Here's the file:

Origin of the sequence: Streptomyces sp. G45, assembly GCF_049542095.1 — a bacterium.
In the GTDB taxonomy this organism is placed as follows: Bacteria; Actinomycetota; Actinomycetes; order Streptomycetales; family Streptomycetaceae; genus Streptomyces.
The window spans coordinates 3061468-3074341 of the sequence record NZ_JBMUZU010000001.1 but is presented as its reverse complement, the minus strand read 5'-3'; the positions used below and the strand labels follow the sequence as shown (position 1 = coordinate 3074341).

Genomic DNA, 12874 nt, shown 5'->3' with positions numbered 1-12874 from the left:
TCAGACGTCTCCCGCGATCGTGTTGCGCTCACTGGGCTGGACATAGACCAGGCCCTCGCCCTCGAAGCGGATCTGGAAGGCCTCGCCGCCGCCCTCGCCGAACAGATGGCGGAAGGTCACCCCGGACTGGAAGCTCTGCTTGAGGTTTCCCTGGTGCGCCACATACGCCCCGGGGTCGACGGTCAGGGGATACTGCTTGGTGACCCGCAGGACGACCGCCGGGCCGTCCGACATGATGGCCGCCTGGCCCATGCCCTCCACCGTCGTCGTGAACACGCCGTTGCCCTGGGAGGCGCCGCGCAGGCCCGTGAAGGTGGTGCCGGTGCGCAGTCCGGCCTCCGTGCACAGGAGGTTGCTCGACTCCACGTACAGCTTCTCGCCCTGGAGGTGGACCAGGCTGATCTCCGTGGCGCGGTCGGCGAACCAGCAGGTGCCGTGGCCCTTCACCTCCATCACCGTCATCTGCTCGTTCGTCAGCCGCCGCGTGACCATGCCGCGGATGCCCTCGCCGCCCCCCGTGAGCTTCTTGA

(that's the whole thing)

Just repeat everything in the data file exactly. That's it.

Origin of the sequence: Streptomyces sp. G45, assembly GCF_049542095.1 — a bacterium.
In the GTDB taxonomy this organism is placed as follows: Bacteria; Actinomycetota; Actinomycetes; order Streptomycetales; family Streptomycetaceae; genus Streptomyces.
The window spans coordinates 3061468-3074341 of the sequence record NZ_JBMUZU010000001.1 but is presented as its reverse complement, the minus strand read 5'-3'; the positions used below and the strand labels follow the sequence as shown (position 1 = coordinate 3074341).

Genomic DNA, 12874 nt, shown 5'->3' with positions numbered 1-12874 from the left:
TCAGACGTCTCCCGCGATCGTGTTGCGCTCACTGGGCTGGACATAGACCAGGCCCTCGCCCTCGAAGCGGATCTGGAAGGCCTCGCCGCCGCCCTCGCCGAACAGATGGCGGAAGGTCACCCCGGACTGGAAGCTCTGCTTGAGGTTTCCCTGGTGCGCCACATACGCCCCGGGGTCGACGGTCAGGGGATACTGCTTGGTGACCCGCAGGACGACCGCCGGGCCGTCCGACATGATGGCCGCCTGGCCCATGCCCTCCACCGTCGTCGTGAACACGCCGTTGCCCTGGGAGGCGCCGCGCAGGCCCGTGAAGGTGGTGCCGGTGCGCAGTCCGGCCTCCGTGCACAGGAGGTTGCTCGACTCCACGTACAGCTTCTCGCCCTGGAGGTGGACCAGGCTGATCTCCGTGGCGCGGTCGGCGAACCAGCAGGTGCCGTGGCCCTTCACCTCCATCACCGTCATCTGCTCGTTCGTCAGCCGCCGCGTGACCATGCCGCGGATGCCCTCGCCGCCCCCCGTGAGCTTCTTGA